Strong demand for €9bn (£7.5bn) of bonds sold by Spain and Italy yesterday helped cool worries about the prospect of bailouts for the Continent's most indebted nations.
Spain sold €3bn of five-year bonds, while Italy managed to shift €6bn of five- and 15-year bonds.
Both countries faced steeper borrowing costs: Spain's climbed to 4.5 per cent from 3.6 per cent at the last sale, while Italy's rose to just over 5 per cent for its 15-year bonds, up from 4.8 per cent, and to a two-year peak of 3.7 per cent for its five-year bonds.
However, the success of the auctions, after Portugal's debt sale on Wednesday, helped calm fears of a sharp escalation in the European debt crisis.
In the case of Spain, the biggest of Europe's most vulnerable economies, borrowing costs rose by less than 100 basis points, lower than the 130 basis point jump anticipated by analysts. As with Portugal, which sold €1.25bn worth of bonds on Wednesday, the Spanish sale was dominated by overseas investors, who are believed to have made up around 60 per cent of the buyers.
The optimism prompted by Portugal, Spain and Italy passing their first fiscal test of the year was tempered by the recognition that the underlying issues – bulging deficits, uninspiring growth and the threat of bailouts – remain unanswered. "Are we at the end of the road in terms of solving Europe's problems? Far from it," Sean Maloney, an analyst at Nomura, said.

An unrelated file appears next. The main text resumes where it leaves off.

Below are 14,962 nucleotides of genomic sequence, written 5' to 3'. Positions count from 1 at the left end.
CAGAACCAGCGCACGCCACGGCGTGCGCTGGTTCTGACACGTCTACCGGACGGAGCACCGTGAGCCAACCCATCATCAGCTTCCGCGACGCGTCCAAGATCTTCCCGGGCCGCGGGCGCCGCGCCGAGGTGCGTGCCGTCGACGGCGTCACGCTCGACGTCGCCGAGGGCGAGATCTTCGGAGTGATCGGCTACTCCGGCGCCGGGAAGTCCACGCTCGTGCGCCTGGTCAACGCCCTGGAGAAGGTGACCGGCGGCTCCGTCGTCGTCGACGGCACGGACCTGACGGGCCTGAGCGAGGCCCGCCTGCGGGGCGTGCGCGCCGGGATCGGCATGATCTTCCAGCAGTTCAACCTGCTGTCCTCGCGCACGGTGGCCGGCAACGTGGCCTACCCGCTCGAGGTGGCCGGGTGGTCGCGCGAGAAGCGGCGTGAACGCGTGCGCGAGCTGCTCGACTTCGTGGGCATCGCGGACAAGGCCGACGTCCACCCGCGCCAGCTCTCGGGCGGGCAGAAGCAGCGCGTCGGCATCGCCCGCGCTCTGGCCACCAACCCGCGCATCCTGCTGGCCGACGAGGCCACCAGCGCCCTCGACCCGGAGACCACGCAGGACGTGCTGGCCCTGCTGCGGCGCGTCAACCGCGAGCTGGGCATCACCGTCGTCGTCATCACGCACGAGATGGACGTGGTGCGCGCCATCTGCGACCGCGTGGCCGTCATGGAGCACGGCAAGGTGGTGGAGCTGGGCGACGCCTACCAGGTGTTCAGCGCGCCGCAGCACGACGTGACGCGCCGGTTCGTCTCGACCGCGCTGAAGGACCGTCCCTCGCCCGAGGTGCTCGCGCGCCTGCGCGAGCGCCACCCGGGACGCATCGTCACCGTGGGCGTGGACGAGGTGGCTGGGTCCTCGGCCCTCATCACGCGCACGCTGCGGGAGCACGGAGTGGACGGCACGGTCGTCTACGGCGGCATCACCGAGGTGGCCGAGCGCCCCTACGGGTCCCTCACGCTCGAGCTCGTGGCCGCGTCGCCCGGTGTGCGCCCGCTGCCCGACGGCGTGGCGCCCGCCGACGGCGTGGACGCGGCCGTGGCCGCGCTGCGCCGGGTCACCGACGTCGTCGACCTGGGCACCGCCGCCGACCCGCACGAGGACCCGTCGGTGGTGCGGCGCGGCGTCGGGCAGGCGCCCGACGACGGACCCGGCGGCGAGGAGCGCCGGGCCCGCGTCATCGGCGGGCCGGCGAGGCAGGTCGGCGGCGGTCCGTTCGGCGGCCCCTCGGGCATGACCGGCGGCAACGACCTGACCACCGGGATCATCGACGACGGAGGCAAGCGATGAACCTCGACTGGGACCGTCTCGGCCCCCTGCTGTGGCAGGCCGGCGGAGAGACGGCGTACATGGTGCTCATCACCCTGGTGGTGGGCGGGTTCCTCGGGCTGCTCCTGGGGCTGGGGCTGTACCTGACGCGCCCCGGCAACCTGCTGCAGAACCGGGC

"There's been a few things this week that have helped sentiment, but it's more about the excess of pessimism that had built up rather than there being any positive scenarios here."
Earlier in the week, relief at the Portuguese auction was damped somewhat by the widely held belief that the European Central Bank had intervened to stabilise the markets ahead of the sale.
When questioned on the matter, the bank's president, Jean-Claude Trichet, declined to go into details, saying only that the ECB's bond-buying programme was "an ongoing programme".Reuse content